I have sprang on the brain. Sprang is a bias fabric formed on a frame by plaiting stretched threads. Hammocks are made of sprang. The idea of sprang intrigues me. With handspun, of course.
Someone recently mentioned to me that she has tried sprang.
I read Mary M. Atwater's Byways in Handweaving, which has a section on sprang.
In Dorothy Hartley's Lost Country Life: How English Folk Lived I found an illustration taken from a manuscript at Trinity College. The author describes the illustration as possibly sprang, "a curious old weave" that gives "a curiously elastic fabric." The illustration shows the entire frame and notes there is no weaving shuttle and no weft.
I finally read to the end of Marta Hoffmann's The Warp-weighted Loom and found mention of the questions raised by the Oseberg loom artifact and the Monte Cassino MS loom illustration. The "thin line running across the warp" sounds like a sprang setup. The Spanish Peacock sells a reproduction Oseberg loom as a sprang loom.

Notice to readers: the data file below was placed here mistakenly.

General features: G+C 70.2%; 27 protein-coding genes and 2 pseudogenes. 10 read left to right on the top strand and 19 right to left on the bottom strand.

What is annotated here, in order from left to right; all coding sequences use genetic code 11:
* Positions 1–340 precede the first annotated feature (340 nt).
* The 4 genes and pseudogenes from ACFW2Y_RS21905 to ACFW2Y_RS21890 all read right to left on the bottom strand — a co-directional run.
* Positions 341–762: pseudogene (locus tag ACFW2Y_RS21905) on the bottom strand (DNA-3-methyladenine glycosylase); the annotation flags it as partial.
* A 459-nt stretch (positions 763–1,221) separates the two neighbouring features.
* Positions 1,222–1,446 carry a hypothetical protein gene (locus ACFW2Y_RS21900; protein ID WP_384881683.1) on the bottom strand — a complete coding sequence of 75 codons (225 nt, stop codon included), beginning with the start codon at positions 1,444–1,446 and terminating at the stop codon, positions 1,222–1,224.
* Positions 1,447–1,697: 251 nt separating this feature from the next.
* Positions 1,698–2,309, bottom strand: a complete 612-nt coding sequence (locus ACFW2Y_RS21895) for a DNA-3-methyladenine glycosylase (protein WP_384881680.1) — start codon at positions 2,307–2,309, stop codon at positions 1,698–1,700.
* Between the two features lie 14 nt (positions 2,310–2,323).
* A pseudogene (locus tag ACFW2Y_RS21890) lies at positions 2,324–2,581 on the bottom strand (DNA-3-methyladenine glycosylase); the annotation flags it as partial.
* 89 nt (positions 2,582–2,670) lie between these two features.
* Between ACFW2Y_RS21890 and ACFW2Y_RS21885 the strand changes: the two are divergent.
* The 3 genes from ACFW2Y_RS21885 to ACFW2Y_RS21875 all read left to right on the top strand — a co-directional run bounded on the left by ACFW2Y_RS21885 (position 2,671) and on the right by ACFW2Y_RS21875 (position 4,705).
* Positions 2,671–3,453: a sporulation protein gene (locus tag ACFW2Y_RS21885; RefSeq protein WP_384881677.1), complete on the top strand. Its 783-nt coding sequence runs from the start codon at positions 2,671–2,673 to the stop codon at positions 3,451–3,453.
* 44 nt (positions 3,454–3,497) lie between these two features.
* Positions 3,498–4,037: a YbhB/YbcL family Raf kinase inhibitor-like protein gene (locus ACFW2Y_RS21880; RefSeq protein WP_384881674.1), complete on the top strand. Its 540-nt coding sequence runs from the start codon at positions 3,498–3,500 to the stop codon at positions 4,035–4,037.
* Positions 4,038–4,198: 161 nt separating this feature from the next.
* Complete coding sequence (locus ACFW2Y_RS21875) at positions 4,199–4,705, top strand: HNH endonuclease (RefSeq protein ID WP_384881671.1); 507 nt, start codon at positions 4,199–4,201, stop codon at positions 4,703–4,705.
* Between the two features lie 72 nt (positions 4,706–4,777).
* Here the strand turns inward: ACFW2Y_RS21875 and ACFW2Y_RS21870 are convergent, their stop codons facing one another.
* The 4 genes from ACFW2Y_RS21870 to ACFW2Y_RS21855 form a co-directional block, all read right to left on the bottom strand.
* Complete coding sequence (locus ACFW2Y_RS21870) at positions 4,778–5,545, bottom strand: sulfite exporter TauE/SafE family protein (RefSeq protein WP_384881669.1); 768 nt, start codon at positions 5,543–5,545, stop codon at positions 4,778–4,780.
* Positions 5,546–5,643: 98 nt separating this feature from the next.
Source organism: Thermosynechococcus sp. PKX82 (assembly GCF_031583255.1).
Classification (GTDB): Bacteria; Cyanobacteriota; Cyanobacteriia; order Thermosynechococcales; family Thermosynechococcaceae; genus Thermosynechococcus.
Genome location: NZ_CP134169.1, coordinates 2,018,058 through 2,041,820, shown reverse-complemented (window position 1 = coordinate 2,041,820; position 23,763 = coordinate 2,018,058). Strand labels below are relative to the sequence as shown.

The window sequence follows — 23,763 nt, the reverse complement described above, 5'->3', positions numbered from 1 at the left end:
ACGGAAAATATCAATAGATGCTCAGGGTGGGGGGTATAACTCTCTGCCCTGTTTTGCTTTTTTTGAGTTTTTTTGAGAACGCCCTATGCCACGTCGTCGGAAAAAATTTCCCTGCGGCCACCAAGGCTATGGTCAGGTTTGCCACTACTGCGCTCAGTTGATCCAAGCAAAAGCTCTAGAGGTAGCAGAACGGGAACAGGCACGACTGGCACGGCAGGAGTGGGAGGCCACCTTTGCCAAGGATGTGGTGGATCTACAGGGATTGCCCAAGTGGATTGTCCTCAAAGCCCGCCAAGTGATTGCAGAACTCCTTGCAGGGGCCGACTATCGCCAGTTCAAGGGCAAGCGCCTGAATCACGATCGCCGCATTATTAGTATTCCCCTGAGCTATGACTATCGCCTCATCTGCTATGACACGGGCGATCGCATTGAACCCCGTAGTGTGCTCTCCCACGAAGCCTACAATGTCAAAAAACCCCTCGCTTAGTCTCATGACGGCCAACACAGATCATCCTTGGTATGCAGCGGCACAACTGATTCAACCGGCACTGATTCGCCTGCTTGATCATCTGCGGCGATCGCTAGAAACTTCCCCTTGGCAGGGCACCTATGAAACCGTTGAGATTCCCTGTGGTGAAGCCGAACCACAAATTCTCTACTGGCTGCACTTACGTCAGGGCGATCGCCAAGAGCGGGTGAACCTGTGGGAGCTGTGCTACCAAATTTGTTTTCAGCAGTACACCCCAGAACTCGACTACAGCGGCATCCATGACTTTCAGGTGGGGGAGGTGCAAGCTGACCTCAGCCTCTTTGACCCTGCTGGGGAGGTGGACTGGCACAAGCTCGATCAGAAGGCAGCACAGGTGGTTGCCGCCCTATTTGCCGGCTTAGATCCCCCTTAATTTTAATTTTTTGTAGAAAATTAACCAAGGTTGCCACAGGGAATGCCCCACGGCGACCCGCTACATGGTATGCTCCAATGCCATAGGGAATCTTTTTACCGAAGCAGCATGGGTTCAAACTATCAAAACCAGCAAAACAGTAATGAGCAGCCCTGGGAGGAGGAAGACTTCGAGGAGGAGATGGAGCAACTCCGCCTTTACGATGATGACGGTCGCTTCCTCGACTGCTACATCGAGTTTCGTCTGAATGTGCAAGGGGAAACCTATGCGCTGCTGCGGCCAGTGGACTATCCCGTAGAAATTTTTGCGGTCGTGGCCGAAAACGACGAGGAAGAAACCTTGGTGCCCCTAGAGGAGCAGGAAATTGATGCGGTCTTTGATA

I discovered some Youtube videos, from user denblauwenswaen, on how to do sprang. On her site, she has examples of finished items, including sweaters.
I ripped out the blue scarf-in-progress again because it needed a smaller needle size. Ah, the perils of knitting. Sprang looks pretty good in comparison. Perhaps a nice pullover made with sprang.
This could all be just big talk. I dislike big talk. I normally keep quiet about my textile aspirations on this blog and concentrate on writing as I go along about what all I've learnt and actually done. But, watching Blue's videos I believe sprang is something I'd like to do.
First I need to spin yarn for it. Then make or get a frame.